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History The first major use of chemical warfare agents was during World War I, with the use of various agents including chlorine, mustard gas, and phosgene gas by the German army. Other armies quickly responded with chemical weapons of their own. They were not extensively used during World War II due to the fear of retalitation and because chemical weapons are of limited use in a mobile front in which their use would slow the advance of one's own troops. In addition chemical warfare requires supply from railroads which was available in the fixed fronts of World War I, but not the mobile fronts of World War II.
The use of chemical weapons is generally abhored in international law, and there are many rules to discourage or make difficult their acquisition and use. Of these the most important is the Chemical Weapons Convention.
Nuclear, Biological, and Chemical weapons were usually considered morally equivalent and referred to collectively by the phrase "NBC weapons", until this phrase was replaced by weapons of mass destruction, due to confusion about the line between chemical and biological weapons (e.g. prions which are not organisms but simple single-molecule proteins, and could thereby be considered either chemical or biological), concerns about genetic manipulation of biological entities, or nanotechnological methods to generate new molecules with lifelike characteristics, or to exude dangerous chemicals, and the danger of weapons using artificial intelligence and robotics, all of which could conceivably get beyond human control.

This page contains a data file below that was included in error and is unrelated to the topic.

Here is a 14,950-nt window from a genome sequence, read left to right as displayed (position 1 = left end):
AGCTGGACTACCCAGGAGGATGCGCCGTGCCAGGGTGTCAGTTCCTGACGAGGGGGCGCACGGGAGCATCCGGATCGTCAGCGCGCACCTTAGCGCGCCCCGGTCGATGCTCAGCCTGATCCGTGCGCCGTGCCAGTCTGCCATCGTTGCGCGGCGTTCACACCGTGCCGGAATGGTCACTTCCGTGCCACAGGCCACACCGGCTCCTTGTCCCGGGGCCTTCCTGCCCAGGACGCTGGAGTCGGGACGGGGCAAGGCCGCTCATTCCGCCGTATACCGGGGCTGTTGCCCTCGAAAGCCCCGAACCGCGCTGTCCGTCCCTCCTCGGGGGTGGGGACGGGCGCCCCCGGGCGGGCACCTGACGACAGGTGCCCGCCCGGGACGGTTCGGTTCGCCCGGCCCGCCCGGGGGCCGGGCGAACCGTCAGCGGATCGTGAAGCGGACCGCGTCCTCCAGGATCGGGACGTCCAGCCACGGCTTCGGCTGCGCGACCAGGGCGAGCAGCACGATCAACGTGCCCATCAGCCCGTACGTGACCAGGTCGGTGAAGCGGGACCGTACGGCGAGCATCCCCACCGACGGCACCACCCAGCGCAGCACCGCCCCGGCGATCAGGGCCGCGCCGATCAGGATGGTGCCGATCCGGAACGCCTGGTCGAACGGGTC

By comparison to these threats, the danger of chemical weapons is not considered to be extreme. Even such potential attacks as poisoning of an urban center's water supply (very common in the history of warfare) with a chemical agent, e.g. botulin[?], are assumed to be containable.